‘I made structures out of paint,’ he says. ‘The idea was to figure out what I could do without the restraints of canvas. I realised my toolbox was full when I made a very complex object, a Chinese puzzle ball, which is about thirteen spheres within spheres. It had taken me two years to figure out how to make the thing. And when I walked out of the studio and I realised that I could make anything I wanted out of paint, and that I was at the point where I could bring the noise of the outside world into the studio and into the work and make the record of what happened in the world while I was alive. Which was what I always wanted to do.’

Just what ‘noise of the outside world’, though? Secunda, a Londoner, grew up on war movies and was well aware of the war damage still speckling the city on such buildings as the Tate. ‘I realised that bulletholes would be a compelling way to do it,’ he says. Both bulletholes inflicted by others, that is, and bulletholes he would create himself.

In 2009 Secunda was invited to Shanghai on an arts residency. He accepted. ‘I went there with the intention of getting bulletholes from the Chinese army,’ he says. He explained what he had in mind to two of the course administrators, a Belgian man and a Latvian woman. ‘The Belgian guy said, “You’re stupid,” and walked away. The Latvian woman said, “Ignore him, we can do this.”’

The Latvian, a tall blonde who spoke impeccable Chinese, drove him to a firing range south of the city. He had solid panels of paint in the back of the car. She talked them in. They had tea and cigarettes as she got them talking about their firing skills. ‘Pride started to show,’ he says. ‘Pistols and rifles came out, ammunition came out… they fired, they all got bullseyes... then it was all laughs… no loss of face… Pot Noodles, more, more coffee, more cigarettes…’

Out came the paint panels. ‘Shoot one or two. Just as a laugh!’ she coaxed. So out to the firing range. ‘The shots went straight through. And that was it.’

So an art project that began with a concern with the particular properties of paint turned into something else? ‘Very much so. The moment we picked them up on the firing range and turned them around, I was quite shocked, because they were very beautiful, and I didn’t expect that. I expected them to look sinister but I was surprised — I realised there was something more than that. In a slightly twisted way, a peculiar way, they were about the romance of the ruin. And I wanted to get into that.’

Secunda had soon made casts from walls riddled with bullets by the Taliban. His project took him to such venues as the gangland of West Jamaica and his current project deals with the cultural devastation wrought by Isis. ‘Of course what they are doing really is what Orwell said is more terrifying than control and bombs — which is erasure of history, removing it completely, to deny understanding of how we got here.’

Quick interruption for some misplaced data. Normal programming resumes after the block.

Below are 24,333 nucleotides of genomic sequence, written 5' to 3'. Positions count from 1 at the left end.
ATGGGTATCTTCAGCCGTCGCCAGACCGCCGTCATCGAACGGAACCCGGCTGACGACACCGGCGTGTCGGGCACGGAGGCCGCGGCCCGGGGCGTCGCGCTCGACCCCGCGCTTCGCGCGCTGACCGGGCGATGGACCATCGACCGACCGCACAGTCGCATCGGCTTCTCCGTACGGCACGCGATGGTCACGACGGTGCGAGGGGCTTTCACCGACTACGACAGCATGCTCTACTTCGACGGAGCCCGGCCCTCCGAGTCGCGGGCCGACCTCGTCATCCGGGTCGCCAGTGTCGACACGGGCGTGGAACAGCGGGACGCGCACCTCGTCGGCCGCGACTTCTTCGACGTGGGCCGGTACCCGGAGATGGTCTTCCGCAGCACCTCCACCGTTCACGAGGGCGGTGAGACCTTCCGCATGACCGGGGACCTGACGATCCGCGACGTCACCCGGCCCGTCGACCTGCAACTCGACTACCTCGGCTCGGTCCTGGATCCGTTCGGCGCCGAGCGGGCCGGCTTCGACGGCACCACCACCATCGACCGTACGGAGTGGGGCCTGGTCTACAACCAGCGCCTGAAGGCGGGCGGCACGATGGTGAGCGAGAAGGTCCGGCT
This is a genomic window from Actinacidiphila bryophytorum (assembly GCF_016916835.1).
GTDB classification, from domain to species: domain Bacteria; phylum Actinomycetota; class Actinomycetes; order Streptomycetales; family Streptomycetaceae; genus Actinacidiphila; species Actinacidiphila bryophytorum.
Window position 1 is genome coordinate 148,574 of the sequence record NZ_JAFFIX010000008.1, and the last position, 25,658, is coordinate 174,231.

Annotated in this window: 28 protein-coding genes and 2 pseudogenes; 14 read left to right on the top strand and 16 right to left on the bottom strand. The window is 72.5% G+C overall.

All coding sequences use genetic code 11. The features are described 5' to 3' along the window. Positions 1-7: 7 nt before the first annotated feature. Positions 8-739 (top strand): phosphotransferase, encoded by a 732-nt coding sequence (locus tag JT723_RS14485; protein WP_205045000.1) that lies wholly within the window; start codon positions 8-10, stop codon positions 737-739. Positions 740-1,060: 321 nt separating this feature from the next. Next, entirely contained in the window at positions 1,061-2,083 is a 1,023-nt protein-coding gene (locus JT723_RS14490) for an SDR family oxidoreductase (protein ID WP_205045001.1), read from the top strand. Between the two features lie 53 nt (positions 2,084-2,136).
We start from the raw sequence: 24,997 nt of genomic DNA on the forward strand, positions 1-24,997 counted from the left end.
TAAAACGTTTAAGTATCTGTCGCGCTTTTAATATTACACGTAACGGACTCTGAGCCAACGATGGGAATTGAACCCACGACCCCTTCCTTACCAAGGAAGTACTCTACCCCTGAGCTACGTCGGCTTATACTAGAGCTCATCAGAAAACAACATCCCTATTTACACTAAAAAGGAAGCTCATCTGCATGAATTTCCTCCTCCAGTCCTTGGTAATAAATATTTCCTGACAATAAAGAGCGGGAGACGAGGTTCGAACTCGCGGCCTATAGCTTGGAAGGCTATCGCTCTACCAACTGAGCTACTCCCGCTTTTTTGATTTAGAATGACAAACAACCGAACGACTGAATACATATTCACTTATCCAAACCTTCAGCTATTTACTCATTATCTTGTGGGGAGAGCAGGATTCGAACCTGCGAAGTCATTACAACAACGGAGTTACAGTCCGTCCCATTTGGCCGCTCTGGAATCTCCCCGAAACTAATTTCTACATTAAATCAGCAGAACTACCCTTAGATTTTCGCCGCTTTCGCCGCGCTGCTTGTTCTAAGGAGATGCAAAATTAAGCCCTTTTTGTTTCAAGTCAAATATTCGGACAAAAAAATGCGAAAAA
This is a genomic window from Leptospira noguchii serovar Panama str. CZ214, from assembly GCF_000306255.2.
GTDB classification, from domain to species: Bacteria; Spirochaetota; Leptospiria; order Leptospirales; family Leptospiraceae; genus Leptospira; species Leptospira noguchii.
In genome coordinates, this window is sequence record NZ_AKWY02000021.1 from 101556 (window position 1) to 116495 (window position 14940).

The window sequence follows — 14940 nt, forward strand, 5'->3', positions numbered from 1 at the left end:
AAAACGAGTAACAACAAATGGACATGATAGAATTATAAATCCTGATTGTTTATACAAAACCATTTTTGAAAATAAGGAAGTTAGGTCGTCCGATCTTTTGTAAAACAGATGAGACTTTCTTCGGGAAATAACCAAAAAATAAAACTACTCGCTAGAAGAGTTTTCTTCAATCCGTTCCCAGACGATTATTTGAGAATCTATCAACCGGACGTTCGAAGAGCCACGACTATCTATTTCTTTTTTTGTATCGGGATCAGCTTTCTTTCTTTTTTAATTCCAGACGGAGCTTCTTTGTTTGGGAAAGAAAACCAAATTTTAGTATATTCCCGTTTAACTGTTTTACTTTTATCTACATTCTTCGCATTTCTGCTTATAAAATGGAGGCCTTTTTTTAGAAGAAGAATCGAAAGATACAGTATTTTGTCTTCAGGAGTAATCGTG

Clearly this necessitated going to Iraqi Kurdistan, a visit to the front line. He flew out. ‘This was October last year. There were various different reasons I was able to get there. I mean, why would the Peshmerga take me to the front line? It was a pretty odd request, right? But it came from a man who had helped finance the push to remove Isis from villages in the south-west of Iraqi Kurdistan that they hold now. So the Peshmerga felt that if they could help him they were going to do it.  So I received a phone call, saying, “OK, you are cleared to go.”

‘They picked me up at 9am. We drove out into the countryside. It’s a dead flat landscape, it’s all clay soil, the roads are on slightly raised ridges, there are drainage canals everywhere, huge fields. We were in two white Landcruisers, driving across this open landscape, which was all brown. And I was thinking, “This is NOT discreet.” And of course it wasn’t. We pulled into a village on the front line and a mortar came over.’

They reached the front line, a huge earth embankment. ‘The Peshmerga showed me a building and told me, “We approach from this direction, Isis approach from here, we are shooting in this direction, Isis are shooting in this direction, so if you make moulds on this side of the building that’s Isis damage for sure.” And so that’s where I made my moulds. So now I am able to make the work.’

One of the pieces in which Secunda will be embedding his bulletholes is a model of the ancient text which enabled the translation of Egyptian hieroglyphics, the Rosetta Stone. ‘The Rosetta Stone is the key to ancient culture,’ he says. ‘And if you remove it, what have you got? You’ve got fantasy and impossible, undecipherable images. So I thought to damage the Rosetta Stone would be an especially poignant thing if the bulletholes were Isis.’

So there you have it — a New War Art for our New World Disorder.